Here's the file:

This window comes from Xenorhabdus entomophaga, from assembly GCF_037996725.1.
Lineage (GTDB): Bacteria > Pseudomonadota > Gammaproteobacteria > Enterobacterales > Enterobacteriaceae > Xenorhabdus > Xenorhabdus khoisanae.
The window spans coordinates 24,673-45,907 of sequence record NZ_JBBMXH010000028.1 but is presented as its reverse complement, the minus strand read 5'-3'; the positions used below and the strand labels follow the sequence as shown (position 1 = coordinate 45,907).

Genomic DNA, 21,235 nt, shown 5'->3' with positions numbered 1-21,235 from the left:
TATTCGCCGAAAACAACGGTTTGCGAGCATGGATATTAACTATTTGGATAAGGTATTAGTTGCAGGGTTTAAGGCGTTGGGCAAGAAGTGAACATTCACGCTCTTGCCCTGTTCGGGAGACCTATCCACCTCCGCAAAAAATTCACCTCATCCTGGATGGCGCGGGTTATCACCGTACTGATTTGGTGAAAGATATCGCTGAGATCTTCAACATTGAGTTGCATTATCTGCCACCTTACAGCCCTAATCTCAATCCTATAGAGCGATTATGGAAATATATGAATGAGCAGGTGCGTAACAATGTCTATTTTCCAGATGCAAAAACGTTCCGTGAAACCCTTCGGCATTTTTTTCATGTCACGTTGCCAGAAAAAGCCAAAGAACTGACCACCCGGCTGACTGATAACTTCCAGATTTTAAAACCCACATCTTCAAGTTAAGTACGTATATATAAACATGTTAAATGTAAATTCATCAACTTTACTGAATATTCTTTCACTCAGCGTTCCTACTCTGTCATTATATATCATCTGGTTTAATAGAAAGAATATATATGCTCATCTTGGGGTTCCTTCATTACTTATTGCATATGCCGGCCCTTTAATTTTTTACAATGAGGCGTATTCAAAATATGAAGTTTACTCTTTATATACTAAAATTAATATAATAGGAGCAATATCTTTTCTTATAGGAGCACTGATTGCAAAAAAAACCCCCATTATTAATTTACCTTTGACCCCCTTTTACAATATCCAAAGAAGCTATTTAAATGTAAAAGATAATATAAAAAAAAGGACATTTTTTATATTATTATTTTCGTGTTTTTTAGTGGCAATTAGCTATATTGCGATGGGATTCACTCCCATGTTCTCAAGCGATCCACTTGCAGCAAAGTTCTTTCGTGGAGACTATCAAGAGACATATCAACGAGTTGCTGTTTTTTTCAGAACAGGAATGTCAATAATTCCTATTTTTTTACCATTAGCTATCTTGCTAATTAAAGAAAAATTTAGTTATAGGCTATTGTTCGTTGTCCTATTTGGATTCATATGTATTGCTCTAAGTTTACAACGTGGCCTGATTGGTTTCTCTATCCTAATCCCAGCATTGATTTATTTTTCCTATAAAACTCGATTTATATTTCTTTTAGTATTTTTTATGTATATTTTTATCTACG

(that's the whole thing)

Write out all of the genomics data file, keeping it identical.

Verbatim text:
This window comes from Xenorhabdus entomophaga, from assembly GCF_037996725.1.
Lineage (GTDB): Bacteria > Pseudomonadota > Gammaproteobacteria > Enterobacterales > Enterobacteriaceae > Xenorhabdus > Xenorhabdus khoisanae.
The window spans coordinates 24,673-45,907 of sequence record NZ_JBBMXH010000028.1 but is presented as its reverse complement, the minus strand read 5'-3'; the positions used below and the strand labels follow the sequence as shown (position 1 = coordinate 45,907).

Genomic DNA, 21,235 nt, shown 5'->3' with positions numbered 1-21,235 from the left:
TATTCGCCGAAAACAACGGTTTGCGAGCATGGATATTAACTATTTGGATAAGGTATTAGTTGCAGGGTTTAAGGCGTTGGGCAAGAAGTGAACATTCACGCTCTTGCCCTGTTCGGGAGACCTATCCACCTCCGCAAAAAATTCACCTCATCCTGGATGGCGCGGGTTATCACCGTACTGATTTGGTGAAAGATATCGCTGAGATCTTCAACATTGAGTTGCATTATCTGCCACCTTACAGCCCTAATCTCAATCCTATAGAGCGATTATGGAAATATATGAATGAGCAGGTGCGTAACAATGTCTATTTTCCAGATGCAAAAACGTTCCGTGAAACCCTTCGGCATTTTTTTCATGTCACGTTGCCAGAAAAAGCCAAAGAACTGACCACCCGGCTGACTGATAACTTCCAGATTTTAAAACCCACATCTTCAAGTTAAGTACGTATATATAAACATGTTAAATGTAAATTCATCAACTTTACTGAATATTCTTTCACTCAGCGTTCCTACTCTGTCATTATATATCATCTGGTTTAATAGAAAGAATATATATGCTCATCTTGGGGTTCCTTCATTACTTATTGCATATGCCGGCCCTTTAATTTTTTACAATGAGGCGTATTCAAAATATGAAGTTTACTCTTTATATACTAAAATTAATATAATAGGAGCAATATCTTTTCTTATAGGAGCACTGATTGCAAAAAAAACCCCCATTATTAATTTACCTTTGACCCCCTTTTACAATATCCAAAGAAGCTATTTAAATGTAAAAGATAATATAAAAAAAAGGACATTTTTTATATTATTATTTTCGTGTTTTTTAGTGGCAATTAGCTATATTGCGATGGGATTCACTCCCATGTTCTCAAGCGATCCACTTGCAGCAAAGTTCTTTCGTGGAGACTATCAAGAGACATATCAACGAGTTGCTGTTTTTTTCAGAACAGGAATGTCAATAATTCCTATTTTTTTACCATTAGCTATCTTGCTAATTAAAGAAAAATTTAGTTATAGGCTATTGTTCGTTGTCCTATTTGGATTCATATGTATTGCTCTAAGTTTACAACGTGGCCTGATTGGTTTCTCTATCCTAATCCCAGCATTGATTTATTTTTCCTATAAAACTCGATTTATATTTCTTTTAGTATTTTTTATGTATATTTTTATCTACG